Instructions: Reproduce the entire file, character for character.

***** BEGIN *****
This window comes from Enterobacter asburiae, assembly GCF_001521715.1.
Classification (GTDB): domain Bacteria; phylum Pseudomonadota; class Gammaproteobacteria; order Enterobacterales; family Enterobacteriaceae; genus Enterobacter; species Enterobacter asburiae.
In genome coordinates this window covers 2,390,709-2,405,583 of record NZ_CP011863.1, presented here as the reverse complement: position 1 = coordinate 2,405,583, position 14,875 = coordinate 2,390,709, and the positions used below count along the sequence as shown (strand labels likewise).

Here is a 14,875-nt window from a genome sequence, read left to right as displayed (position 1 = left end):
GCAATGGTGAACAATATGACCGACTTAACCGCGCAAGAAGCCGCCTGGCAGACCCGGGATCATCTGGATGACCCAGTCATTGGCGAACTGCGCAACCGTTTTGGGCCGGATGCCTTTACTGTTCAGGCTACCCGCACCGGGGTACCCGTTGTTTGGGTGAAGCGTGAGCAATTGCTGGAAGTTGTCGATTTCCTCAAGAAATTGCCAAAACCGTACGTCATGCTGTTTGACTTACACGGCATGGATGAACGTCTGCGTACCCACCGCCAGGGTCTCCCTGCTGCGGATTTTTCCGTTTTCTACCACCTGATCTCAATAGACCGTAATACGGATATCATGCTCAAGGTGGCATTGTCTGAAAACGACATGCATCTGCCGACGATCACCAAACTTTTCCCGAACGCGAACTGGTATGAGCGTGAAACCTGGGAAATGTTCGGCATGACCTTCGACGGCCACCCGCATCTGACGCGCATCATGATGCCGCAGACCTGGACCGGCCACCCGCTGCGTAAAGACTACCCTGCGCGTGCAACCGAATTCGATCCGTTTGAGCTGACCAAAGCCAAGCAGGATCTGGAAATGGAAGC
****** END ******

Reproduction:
This window comes from Enterobacter asburiae, assembly GCF_001521715.1.
Classification (GTDB): domain Bacteria; phylum Pseudomonadota; class Gammaproteobacteria; order Enterobacterales; family Enterobacteriaceae; genus Enterobacter; species Enterobacter asburiae.
In genome coordinates this window covers 2,390,709-2,405,583 of record NZ_CP011863.1, presented here as the reverse complement: position 1 = coordinate 2,405,583, position 14,875 = coordinate 2,390,709, and the positions used below count along the sequence as shown (strand labels likewise).

Here is a 14,875-nt window from a genome sequence, read left to right as displayed (position 1 = left end):
GCAATGGTGAACAATATGACCGACTTAACCGCGCAAGAAGCCGCCTGGCAGACCCGGGATCATCTGGATGACCCAGTCATTGGCGAACTGCGCAACCGTTTTGGGCCGGATGCCTTTACTGTTCAGGCTACCCGCACCGGGGTACCCGTTGTTTGGGTGAAGCGTGAGCAATTGCTGGAAGTTGTCGATTTCCTCAAGAAATTGCCAAAACCGTACGTCATGCTGTTTGACTTACACGGCATGGATGAACGTCTGCGTACCCACCGCCAGGGTCTCCCTGCTGCGGATTTTTCCGTTTTCTACCACCTGATCTCAATAGACCGTAATACGGATATCATGCTCAAGGTGGCATTGTCTGAAAACGACATGCATCTGCCGACGATCACCAAACTTTTCCCGAACGCGAACTGGTATGAGCGTGAAACCTGGGAAATGTTCGGCATGACCTTCGACGGCCACCCGCATCTGACGCGCATCATGATGCCGCAGACCTGGACCGGCCACCCGCTGCGTAAAGACTACCCTGCGCGTGCAACCGAATTCGATCCGTTTGAGCTGACCAAAGCCAAGCAGGATCTGGAAATGGAAGC